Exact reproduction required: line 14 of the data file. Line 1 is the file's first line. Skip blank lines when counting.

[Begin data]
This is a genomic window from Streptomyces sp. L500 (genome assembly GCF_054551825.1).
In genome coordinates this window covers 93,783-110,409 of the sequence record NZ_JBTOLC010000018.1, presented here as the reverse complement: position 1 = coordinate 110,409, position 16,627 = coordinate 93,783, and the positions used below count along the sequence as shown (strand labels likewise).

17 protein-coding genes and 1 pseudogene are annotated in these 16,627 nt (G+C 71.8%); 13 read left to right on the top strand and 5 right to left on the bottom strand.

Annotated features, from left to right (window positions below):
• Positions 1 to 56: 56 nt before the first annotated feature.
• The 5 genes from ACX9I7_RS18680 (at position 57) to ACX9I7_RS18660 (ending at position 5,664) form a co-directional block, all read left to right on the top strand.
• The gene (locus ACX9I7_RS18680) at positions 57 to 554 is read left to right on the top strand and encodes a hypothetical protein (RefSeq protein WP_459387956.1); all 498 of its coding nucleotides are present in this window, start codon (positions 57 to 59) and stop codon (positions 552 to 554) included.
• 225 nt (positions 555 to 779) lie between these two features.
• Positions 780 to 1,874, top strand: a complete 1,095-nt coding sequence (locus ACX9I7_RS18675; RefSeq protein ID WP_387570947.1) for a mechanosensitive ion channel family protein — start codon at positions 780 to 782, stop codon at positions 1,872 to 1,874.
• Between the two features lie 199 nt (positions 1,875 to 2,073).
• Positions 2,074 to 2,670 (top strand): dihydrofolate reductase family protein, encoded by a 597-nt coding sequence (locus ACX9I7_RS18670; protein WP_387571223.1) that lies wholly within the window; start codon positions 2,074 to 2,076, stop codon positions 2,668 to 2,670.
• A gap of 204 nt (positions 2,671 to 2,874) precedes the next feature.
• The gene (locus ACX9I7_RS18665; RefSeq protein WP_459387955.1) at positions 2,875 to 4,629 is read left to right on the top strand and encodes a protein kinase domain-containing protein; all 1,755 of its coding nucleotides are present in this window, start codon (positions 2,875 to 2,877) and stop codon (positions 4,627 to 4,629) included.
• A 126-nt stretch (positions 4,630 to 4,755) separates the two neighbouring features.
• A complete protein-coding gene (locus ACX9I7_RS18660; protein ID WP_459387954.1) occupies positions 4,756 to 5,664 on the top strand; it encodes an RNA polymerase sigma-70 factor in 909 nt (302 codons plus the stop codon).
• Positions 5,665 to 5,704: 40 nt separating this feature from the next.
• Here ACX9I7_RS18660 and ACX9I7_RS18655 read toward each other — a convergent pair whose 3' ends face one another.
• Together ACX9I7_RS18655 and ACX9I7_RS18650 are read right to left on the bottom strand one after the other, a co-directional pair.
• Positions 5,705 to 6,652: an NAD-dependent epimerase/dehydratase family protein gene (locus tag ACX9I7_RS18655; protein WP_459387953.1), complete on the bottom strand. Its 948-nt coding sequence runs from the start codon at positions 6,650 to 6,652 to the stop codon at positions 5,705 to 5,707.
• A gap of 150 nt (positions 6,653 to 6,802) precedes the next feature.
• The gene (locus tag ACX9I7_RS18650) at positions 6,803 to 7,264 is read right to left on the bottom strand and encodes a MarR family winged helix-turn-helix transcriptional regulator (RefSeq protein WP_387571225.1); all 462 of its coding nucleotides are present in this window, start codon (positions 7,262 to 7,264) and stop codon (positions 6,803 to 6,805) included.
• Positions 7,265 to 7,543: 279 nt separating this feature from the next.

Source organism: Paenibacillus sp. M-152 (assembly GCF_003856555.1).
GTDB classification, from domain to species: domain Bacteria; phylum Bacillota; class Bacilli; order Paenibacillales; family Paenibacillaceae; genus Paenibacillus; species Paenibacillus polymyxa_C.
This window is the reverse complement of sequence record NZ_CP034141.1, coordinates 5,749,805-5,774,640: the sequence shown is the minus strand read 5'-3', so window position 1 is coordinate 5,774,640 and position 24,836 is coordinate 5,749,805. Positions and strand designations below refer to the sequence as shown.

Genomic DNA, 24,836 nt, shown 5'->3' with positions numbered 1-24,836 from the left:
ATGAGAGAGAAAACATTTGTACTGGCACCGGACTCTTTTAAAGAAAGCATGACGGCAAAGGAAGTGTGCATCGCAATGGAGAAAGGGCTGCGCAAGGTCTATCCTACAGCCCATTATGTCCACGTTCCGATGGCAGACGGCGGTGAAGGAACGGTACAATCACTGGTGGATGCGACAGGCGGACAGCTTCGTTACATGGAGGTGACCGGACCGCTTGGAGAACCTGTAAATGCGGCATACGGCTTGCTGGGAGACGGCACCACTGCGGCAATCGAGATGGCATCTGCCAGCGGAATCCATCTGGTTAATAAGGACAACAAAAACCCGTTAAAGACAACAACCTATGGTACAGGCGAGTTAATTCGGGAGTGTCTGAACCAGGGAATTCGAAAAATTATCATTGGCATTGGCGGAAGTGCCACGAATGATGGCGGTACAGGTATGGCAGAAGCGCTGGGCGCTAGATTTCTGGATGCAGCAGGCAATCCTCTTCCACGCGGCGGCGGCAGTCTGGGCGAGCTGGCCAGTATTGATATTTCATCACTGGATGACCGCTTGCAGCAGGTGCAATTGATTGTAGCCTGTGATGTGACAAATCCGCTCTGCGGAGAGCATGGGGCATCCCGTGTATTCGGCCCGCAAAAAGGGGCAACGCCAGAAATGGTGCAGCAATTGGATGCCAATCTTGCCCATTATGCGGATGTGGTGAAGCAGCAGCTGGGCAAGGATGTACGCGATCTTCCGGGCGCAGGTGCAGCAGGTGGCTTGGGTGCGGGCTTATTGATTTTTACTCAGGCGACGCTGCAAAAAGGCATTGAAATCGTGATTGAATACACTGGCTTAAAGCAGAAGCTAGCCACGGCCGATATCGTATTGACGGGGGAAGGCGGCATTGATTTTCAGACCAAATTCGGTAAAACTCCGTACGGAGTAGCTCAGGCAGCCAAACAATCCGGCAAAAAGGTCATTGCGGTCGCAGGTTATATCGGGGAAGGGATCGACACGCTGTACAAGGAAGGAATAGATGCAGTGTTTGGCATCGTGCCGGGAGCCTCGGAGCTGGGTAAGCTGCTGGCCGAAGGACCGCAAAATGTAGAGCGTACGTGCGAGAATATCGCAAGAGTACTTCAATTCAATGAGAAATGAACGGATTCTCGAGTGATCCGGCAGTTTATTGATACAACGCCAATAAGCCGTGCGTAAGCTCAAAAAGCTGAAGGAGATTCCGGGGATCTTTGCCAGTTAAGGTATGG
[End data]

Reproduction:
• A 126-nt stretch (positions 4,630 to 4,755) separates the two neighbouring features.